When I was eight years old, my father had no clue what I would be doing at forty three.  His only expectation was that I treat others with respect, and his only hope was that I be happy.  My goals for my children are no different.

Is that easier said than done?  Sure, but guess what…I've read my bible from cover to cover, and there's nothing in there about life being easy, much less fair.  It does tell me that God is smarter than I am, and He chose the family I'm supposed to raise, so that makes it right.

                                                                                   

Knock Knock

One afternoon Paige and Mia were watching a video, Carole was helping Blaire with a school project, and I was doing something unimportant.  All of the sudden Paige runs downstairs, madder than a wet cat, screaming her head off.  I try to calm her down when the phone rings.  It's a lady employed by the school district to be our in-home trainer.  She hears the screaming and asks if this is a bad time to talk.  I said "no, it's just daytime." 

 

I give the phone to Carole, and the doorbell rings.  It's a boy scout selling popcorn.  Ever since our neighbor refused to talk to us for 8 years after not buying something from his son, we now buy from every kid who knocks.  He says he needs a check now.  I go get Carole, even though she's still on the phone with the trainer, because she keeps the checkbook.  She takes the boy's order form and closes the door to keep the twins in.

 

A moment later, Mia erupts upstairs.  As I start up the steps to help, I hear the "ding, ding, ding" of the alarm indicating a door has been opened.  I look down just in time to see Paige, still screaming, charge out the front door at full speed past the boy scout.  Abandoning Mia in her time of agony, I fly out the door and catch Paige just before she reaches the street.  The scout's mom (and sales chaperone) is standing on the sidewalk and gives me a tight little smile.  I respond with a smile somewhere between "welcome to our world" and "write your own darn check and leave us alone."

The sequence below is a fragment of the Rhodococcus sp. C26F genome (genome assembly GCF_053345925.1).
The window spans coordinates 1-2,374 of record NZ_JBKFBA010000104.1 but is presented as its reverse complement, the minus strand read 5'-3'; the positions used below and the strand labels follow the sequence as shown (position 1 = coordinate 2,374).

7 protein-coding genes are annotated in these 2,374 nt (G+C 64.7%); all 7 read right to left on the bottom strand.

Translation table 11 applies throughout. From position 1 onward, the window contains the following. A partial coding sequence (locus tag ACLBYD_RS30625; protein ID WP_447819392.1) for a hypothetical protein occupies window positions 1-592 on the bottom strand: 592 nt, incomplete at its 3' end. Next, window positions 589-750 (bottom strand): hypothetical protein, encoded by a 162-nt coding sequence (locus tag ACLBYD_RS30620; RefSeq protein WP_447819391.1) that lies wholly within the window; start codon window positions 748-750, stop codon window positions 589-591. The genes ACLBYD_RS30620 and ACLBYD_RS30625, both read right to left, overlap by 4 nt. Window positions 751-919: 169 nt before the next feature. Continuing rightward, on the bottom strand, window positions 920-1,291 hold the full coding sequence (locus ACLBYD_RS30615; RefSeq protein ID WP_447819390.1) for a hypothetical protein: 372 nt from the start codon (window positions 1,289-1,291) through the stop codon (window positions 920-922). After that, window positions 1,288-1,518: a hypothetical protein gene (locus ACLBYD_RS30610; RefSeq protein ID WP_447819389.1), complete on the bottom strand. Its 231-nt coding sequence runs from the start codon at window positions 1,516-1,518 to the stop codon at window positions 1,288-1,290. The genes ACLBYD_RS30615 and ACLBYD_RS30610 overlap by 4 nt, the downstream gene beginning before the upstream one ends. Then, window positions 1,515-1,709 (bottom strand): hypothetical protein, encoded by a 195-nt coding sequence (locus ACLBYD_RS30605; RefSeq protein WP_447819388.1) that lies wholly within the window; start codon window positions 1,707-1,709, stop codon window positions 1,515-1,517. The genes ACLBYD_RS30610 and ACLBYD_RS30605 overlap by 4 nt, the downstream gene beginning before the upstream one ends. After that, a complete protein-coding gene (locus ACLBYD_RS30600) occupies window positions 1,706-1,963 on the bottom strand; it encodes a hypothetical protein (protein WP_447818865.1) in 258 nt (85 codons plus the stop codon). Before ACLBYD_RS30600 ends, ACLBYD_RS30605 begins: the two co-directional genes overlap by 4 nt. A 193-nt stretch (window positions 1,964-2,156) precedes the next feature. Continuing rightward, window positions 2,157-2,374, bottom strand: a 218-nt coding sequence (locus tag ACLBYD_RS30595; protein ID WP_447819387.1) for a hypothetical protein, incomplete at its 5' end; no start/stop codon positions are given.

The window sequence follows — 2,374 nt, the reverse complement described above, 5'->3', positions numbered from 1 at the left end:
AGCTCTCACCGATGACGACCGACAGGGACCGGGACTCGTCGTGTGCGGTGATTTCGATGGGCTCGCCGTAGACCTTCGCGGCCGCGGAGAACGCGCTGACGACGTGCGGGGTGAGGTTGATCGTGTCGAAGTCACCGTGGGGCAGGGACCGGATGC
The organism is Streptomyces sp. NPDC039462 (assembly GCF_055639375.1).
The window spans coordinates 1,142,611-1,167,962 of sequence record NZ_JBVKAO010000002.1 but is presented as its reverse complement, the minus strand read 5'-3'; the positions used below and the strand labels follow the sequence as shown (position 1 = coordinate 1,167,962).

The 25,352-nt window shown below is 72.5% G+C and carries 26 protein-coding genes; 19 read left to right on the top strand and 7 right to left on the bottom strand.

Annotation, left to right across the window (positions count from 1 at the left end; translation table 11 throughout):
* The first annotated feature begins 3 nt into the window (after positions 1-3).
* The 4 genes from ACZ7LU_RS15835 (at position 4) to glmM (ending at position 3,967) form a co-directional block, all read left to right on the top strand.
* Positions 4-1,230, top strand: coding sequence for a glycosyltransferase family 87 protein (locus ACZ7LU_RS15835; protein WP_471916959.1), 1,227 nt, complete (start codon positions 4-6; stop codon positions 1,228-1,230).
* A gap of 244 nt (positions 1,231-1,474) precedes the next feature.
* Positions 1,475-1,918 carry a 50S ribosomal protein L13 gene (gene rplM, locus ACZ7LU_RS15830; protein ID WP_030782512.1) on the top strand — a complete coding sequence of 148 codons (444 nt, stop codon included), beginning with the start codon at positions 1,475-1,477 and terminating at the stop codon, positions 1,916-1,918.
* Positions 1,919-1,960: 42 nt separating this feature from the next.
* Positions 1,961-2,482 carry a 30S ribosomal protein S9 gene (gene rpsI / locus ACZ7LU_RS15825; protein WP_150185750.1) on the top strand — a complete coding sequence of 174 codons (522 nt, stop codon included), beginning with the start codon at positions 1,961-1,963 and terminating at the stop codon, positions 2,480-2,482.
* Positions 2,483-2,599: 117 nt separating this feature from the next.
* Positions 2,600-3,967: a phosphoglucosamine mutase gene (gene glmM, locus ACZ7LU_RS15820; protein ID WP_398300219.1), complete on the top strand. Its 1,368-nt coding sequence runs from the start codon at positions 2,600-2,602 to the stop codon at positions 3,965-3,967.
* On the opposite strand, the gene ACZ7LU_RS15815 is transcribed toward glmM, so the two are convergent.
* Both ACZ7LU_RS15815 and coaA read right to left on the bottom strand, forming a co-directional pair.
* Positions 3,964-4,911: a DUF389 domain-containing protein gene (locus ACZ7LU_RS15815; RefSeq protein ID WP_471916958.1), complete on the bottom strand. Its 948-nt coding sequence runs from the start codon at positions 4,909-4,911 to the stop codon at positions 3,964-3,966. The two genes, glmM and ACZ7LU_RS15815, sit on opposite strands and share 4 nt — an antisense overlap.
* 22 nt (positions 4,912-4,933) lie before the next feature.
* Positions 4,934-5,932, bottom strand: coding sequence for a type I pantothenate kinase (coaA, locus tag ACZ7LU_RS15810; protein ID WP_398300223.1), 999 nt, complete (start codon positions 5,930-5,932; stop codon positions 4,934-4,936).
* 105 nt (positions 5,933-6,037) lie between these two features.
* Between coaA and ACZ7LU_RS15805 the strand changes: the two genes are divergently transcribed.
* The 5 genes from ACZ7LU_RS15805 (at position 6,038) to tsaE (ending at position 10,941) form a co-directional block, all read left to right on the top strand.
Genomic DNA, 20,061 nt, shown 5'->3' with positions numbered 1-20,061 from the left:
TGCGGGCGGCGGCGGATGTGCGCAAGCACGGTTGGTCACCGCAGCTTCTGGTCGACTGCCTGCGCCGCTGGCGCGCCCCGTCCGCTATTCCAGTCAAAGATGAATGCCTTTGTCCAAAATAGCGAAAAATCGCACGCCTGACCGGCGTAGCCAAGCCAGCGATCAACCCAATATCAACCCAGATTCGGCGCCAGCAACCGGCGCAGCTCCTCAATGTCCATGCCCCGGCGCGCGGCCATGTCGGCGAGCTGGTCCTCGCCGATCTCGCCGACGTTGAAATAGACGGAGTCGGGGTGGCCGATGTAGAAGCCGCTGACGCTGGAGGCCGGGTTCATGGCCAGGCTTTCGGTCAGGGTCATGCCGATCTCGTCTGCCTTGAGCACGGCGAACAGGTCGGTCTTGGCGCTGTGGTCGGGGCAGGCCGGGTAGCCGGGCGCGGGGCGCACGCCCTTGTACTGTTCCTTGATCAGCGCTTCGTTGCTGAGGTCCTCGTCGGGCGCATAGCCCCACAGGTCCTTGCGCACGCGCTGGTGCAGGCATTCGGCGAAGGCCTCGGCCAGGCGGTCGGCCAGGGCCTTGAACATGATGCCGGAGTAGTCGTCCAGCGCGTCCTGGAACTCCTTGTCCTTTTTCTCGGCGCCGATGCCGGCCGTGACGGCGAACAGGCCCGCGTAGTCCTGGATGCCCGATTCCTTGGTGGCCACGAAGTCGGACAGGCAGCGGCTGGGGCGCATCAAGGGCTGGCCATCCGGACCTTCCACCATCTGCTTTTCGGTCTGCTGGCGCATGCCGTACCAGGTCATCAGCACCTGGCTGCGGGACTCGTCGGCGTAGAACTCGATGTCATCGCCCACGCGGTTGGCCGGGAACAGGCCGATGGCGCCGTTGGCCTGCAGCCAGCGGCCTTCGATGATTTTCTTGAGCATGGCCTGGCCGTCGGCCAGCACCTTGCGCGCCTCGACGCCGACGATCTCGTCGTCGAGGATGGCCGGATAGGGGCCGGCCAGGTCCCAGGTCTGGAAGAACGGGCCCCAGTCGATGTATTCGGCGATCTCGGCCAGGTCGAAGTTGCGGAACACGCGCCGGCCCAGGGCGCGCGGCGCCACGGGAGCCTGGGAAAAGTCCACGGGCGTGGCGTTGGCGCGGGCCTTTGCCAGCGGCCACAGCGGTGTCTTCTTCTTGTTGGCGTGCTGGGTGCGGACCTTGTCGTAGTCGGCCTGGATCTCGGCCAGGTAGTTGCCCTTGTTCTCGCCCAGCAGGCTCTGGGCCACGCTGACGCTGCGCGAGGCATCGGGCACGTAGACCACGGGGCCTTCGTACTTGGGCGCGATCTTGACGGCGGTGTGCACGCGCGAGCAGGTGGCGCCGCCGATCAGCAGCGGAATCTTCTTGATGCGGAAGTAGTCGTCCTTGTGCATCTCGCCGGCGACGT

I get Paige back in the house, and again close the door on the scout.  By now he must think he's rung the doorbell of hell.  Carole comes out of the bedroom, phone still in hand, with a check for the popcorn.  She gives it to the scout, who turns and runs for his life.

First Recital
 

When they were five years old, Paige and Mia participated in a 30 minute dance class on Saturday mornings at a local dance studio.  Sally, the owner, believed all children should have a chance to enjoy the arts, and created a class specifically for special needs students.  Their instructor, Mandi, has a nephew with Down Syndrome.  For this term, Mia and Paige were the only kids in her “Upside Down” special needs class. 

The school’s spring recital was scheduled for Saturday night at a local theater, and students ranging from 4 year-old kids to 50 year-old adults were involved.  Leaving Friday night's rehearsal, we were 90% sure Paige & Mia would not be able to perform.  That evening the twins would not let me carry them on stage, much less dance.  They grabbed my neck and cried as soon as I entered the stage area.  The lights were bright and the music was loud.  Mia went outside to play, while Paige sat with Blaire in the dark auditorium watching everyone else practice.  Carole was pretty sad.  It’s not that bad, I rationalized; the lessons are where the real benefit lies anyway.